The Chief Supply Chain Officer is tasked with predicting demand and adjusting allocations in every channel, as well as integrating warehouse and transport processes for optimal delivery to the organization's customers. But are the CSCO's pain points being adequately addressed?
Supply chains play an important role in business operations and represent a cost that companies try to manage to make their products competitive, if not affordable.
So how do you know if your supply chain operations are going as planned?
Simply explained, supply chain metrics are concrete numbers that an organization regularly watches to measure how it contributes to the overall business goal. Having a grip of these metrics and KPIs enable the organization to assess how its supply chain is performing.
An organization may do well to track more than 20 supply chain metrics to measure performance and management.
At the supply chain management level, key metrics and KPIs include cash-to-cash cycle time (the period between when a company pays suppliers for materials and when customers pay for the final finished product). This cycle time needs to be as short as possible, with most companies aiming to achieve cash-to-cycle time to less than a month. If it exceeds the one-month period, it is time to spot potential causes of cash flow issues.
Another important metric is customer order cycle time or the number of days between the company receiving a purchase order and completing customer delivery. This measures the responsiveness of the supply chain and how you provide customer service.
Supply chain cycle time, on the other hand, measures how long it would take to complete an order if inventory levels were zero. This provides an overview of the efficiency of the entire supply chain.
Meanwhile, it is important to track service rate or the percentage of product orders that are delivered on time and perfect order delivery rate or the percentage of orders that are error-free from beginning to end.
In terms of delivery, the key metrics are on-time delivery or the percentage of orders that arrive on schedule; in-full delivery or the percentage of sales orders that are delivered completely in the first shipment; damage-free delivery or the percentage of orders that are delivered without any damage; accurately documented order or the percentage of orders in which all documents relating to the order are accurate.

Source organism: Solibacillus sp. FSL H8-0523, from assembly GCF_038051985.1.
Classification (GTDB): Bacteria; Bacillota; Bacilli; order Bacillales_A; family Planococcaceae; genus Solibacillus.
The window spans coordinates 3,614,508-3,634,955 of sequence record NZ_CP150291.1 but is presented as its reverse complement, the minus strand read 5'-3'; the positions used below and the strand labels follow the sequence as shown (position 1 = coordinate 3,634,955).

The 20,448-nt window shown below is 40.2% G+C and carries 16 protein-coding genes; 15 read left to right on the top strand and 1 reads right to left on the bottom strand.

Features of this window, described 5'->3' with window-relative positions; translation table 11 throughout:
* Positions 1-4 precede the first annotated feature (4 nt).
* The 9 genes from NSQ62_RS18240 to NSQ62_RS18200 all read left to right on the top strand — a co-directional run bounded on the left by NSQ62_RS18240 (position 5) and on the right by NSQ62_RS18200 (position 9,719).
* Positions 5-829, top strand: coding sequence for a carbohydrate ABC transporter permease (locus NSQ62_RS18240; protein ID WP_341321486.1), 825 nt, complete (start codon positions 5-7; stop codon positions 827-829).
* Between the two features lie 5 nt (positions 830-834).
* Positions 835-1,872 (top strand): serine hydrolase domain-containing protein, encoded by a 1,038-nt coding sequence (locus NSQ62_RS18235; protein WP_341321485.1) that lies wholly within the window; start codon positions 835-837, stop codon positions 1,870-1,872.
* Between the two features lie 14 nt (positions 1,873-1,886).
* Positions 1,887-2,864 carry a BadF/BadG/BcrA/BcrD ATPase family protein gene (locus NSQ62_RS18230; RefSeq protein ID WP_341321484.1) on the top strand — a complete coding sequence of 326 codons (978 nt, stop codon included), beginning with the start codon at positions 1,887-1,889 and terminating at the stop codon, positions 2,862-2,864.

On the financial side, an organization would do well to track gross margin return on investment (GMROI) which measures how much money a company makes on a specific inventory investment. Other metrics in this area are total supply chain management cost which measures the total cost of the supply chain operations compared with overall sales and supply chain cost per unit sold which measures supply chain costs compared with how many of a given item the company sells.
Day sales outstanding represents how quickly a company collects revenue from customers. A low day sales outstanding number means the company generates revenue faster in support of the overall cash flow.
In terms of inventory, key metrics and KPIs include inventory days of supply (IDS) which represents the number of days it takes a company to run out of inventory if it didn’t add to supply. This helps the company understand and maintain its par level.
Days sales of inventory (DSI) measures how long it takes a business to sell the items it makes or buys while inventory-to-sales ratio compares the inventory the company carries to overall sales. It measures the financial stability of a company as it is closely related to inventory turnover ratio, which measures how often a company’s entire inventory is sold in a specific period. In general, a lower inventory turnover ratio means a company may have excess inventory due to lagging sales.
The turn-earn index combines inventory turnover and gross margin to assess a company’s profits and use of inventory. Most companies aim for a turn-earn index of at least 150. Meanwhile, inventory velocity refers to the percentage of inventory that the company projects it will exhaust within the next specified period. This helps the company set optimum inventory levels. Ideally, an inventory velocity of 60 percent to 70 percent is a solid benchmark, with up to 80 percent for fast-moving inventory items.
Meanwhile, months on hand indicates how many months of inventory the company has at its disposal. Stock rotations refers to the number of days, it takes for the organization to run out of inventory stock.
In terms of shipping and freight, key metrics and KPIs include fill rate or the percentage of customers’ orders that are filled on first shipment. This is a measure of the company’s supply chain efficiency.
Freight bill accuracy measures the precision of orders and shipping bills, while freight cost per unit measures how economically one ships products. It measures total freight costs divided by how many units are being shipped. On-time shipping rate refers to the percentage of times a customer receives a product within the promised shipping window.
Other supply chain metrics and KPIs include average payment period for production materials, supplier on-time delivery, return reason, order to cash, among others.
Identifying, remembering and tracking these supply chain metrics and KPIs seems to be an improbable task. Fortunately, cloud technology solutions are now available to enable companies and organizations to track these metrics with efficiency.
A good cloud infrastructure empowers AI-driven supply chain management that not only tracks, but also presents the key metrics and KPIs in an easy-to-understand and customizable central KPI dashboard. Members of the organization can access the dashboard and decide which KPIs deserve focus and priority.